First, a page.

House Tax-Writing Committee Advances GOP Economic Bills. The House Ways and Means Committee approved a trio of Republican tax bills along party lines during a markup last week. The economic-growth package, which is comprised of the Tax Cuts for Working Families Act (H.R. 3936), the Small Business Jobs Act (H.R. 3937) and the Build It in America Act (H.R. 3938), incorporates several tax proposals that were previously offered by Republican committee members as standalone bills earlier this year. For Brownstein’s full summary of the tax package, click here.
Democratic lawmakers offered several amendments to the bills throughout the markup, but none were adopted due to unanimous rejection from the Republican majority. Several Democrats targeted the proposed repeal of several green-energy tax credits; Reps. Dan Kildee (D-MI) and Earl Blumenauer (D-OR) offered amendments to maintain the current clean-vehicle and electricity tax credits. Rep. Lloyd Doggett (D-TX) proposed adding a provision that would apply the global intangible low-taxed income (GILTI) regime on a “country-by-country” basis instead of its current global-aggregate approach.
Committee members also debated the merits of proposals to raise the current $10,000 state and local tax (SALT) deduction limit. Rep. Bill Pascrell (D-NJ) offered an amendment that would increase the SALT cap to an inflation-adjusted $60,000 ($120,000 for joint filers) for tax years 2023 through 2032. Although Reps. Nicole Malliotakis (R-NY) and Claudia Tenney (R-NY) noted their support for SALT reform, they sided with the other Republican committee members in rejecting the proposal.
After the markup, several off-committee Republican lawmakers, including Reps. Mike Garcia (R-CA) and Nick LaLota (R-NY), signaled they may not support the bills on the House floor due to the absence of SALT relief. Rep. LaLota said he is pushing other members of the GOP conference to insist on the inclusion of a SALT amendment to the tax package before it receives floor consideration.
Notwithstanding disapproval from some SALT advocates, the House is expected to pass the unamended package in the coming weeks. While the partisan bills are unlikely to receive consideration in the Democratic-controlled Senate, the individual proposals included in the legislation lay the groundwork for the development of future bipartisan tax legislation in the 118th Congress. During the markup, Ranking Member Richard Neal (D-MA) noted that Democrats “stand ready to negotiate some of [the tax] proposals” offered in the bills.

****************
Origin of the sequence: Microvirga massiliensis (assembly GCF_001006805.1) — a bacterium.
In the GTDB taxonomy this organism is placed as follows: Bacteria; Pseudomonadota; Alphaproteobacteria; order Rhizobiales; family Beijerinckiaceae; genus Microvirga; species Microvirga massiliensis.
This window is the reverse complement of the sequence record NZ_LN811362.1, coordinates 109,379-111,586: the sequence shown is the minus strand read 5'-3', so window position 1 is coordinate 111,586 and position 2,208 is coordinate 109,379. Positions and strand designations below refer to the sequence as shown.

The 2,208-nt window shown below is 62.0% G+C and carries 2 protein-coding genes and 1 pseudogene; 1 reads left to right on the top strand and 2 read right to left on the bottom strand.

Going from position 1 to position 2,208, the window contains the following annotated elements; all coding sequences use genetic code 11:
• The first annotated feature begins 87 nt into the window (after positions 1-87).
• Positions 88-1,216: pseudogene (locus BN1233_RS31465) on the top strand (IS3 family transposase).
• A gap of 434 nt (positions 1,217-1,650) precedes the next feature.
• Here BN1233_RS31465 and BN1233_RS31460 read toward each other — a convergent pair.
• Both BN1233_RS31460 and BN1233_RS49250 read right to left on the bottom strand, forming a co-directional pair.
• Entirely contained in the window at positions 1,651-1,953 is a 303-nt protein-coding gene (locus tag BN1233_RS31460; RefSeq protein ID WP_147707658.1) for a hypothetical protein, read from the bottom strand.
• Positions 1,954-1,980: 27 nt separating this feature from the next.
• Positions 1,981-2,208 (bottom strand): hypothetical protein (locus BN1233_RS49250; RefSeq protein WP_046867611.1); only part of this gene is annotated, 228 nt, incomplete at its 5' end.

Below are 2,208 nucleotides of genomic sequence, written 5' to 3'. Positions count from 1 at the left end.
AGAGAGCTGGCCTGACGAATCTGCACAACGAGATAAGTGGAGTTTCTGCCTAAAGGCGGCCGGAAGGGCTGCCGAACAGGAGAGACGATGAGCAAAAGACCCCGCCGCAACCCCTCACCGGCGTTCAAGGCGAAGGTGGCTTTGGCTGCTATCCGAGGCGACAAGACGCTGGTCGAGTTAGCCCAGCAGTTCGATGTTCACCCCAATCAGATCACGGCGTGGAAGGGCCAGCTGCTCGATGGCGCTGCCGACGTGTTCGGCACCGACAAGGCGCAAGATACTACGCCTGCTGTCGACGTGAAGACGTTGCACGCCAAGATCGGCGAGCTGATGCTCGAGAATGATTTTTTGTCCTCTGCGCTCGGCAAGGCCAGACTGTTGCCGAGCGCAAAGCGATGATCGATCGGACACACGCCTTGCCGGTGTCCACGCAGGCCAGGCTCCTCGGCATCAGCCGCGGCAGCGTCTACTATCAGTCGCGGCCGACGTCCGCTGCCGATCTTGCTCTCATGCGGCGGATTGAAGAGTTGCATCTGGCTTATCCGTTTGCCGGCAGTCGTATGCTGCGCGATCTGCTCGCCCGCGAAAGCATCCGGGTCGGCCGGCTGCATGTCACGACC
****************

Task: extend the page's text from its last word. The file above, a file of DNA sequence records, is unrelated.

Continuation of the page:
Wyden Expands Investigation into PGA’s Tax Status. Senate Finance Committee Chairman Ron Wyden (D-OR) issued a letter to the leadership of the PGA Tour on June 15 requesting information on the organization’s reported merger with LIV Golf. Chairman Wyden claimed that the agreement with the Kingdom of Saudi Arabia’s Public Investment Fund (PIF), which funds LIV Golf, may affect the PGA’s tax structure and have “implications for data privacy, national security and censorship.”
The letter references the PGA Tour’s current section 501(c)(6) status, with Chairman Wyden alleging that the PGA’s recent executive-compensation agreements raise “broader questions about the appropriateness of the continued tax exemption” afforded to the organization. Chairman Wyden also announced the commencement of a new “wide-ranging investigation” into the details of the merger agreement to determine whether the exemption provided to U.S. sports leagues will apply to the joint PGA-LIV entity.
Last week, Rep. John Garamendi (D-CA) introduced legislation to strip professional sports leagues, including the PGA Tour, of their tax-exempt status. Likewise, Rep. Mike Thompson (D-CA) offered an amendment during the House Ways and Means Committee markup last week that would have rescinded the applicability of the section 501(c)(6) tax exemption for professional sports leagues with more than $1 billion in annual gross receipts; the amendment was not adopted.
In conjunction with the PGA investigation, Chairman Wyden’s letter announced his planned introduction of legislation that would revoke the use of the section 892 tax exemption for PIF. The provision currently exempts most foreign governments and their sovereign wealth funds from U.S. taxes on certain types of U.S. source passive income, including stocks and bonds.